Lenovo has patched an ancient vulnerability in switches that it acquired along with IBM’s hardware businesses and which Big Blue itself acquired when it slurped parts of Nortel.

The bug, which Lenovo refers to as “HP backdoor”, for reasons it has not explained, has been in present in ENOS (Enterprise network operating system) since at least 2004 – when ENOS was still under the hand of Nortel.

Lenovo’s advisory says the issue “was discovered during a Lenovo security audit in the Telnet and Serial Console management interfaces, as well as the SSH and Web management interfaces under certain limited and unlikely conditions”.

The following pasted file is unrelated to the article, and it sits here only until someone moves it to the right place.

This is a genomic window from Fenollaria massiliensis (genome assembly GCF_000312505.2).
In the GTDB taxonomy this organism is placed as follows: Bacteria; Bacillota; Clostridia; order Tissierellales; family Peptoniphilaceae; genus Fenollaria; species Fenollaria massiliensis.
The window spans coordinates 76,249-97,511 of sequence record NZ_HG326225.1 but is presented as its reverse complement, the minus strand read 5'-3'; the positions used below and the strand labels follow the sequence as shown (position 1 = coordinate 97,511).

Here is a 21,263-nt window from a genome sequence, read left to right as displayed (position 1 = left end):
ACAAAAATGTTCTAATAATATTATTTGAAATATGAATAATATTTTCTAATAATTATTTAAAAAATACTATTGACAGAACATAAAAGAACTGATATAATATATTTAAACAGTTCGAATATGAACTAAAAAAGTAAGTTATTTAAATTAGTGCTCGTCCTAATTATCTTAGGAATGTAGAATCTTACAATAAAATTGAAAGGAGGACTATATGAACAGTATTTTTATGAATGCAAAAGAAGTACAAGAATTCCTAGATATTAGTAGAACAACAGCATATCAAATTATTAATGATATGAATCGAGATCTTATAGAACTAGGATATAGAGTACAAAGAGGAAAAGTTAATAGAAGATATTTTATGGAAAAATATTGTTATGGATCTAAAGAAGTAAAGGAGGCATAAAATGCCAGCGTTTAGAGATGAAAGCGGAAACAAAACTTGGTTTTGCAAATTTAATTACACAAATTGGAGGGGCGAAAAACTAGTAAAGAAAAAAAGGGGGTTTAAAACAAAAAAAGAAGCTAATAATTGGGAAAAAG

There are three vulnerable scenarios, the advisory said:

Authentication via the Telnet or serial consoles, if used for local authentication, “or a combination of RADIUS, TACACS+, or LDAP and local authentication under specific circumstances”;
The Web management interface is vulnerable when the user is authenticating via “a combination of RADIUS or TACACS+ and local authentication”, and then only in “an unlikely condition”; and
“SSH for certain firmware released in May 2004 through June 2004”, again with a combination of RADIUS or TACACS+.

The “unlikely conditions” Lenovo referred to depend on which interface is potentially being attacked.

For SSH access, the management interface is only vulnerable if the system is running firmware created between May and June 2004; RADIUS and/or TACACS+ is enable; the related “backdoor / secure backdoor” local authentication fallback is enabled (in this case, “backdoor” refers to a RADIUS configuration setting); and finally, a RADIUS or TACACS+ timeout occurs.

Source: Lenovo inherited a switch authentication bypass – from Nortel • The Register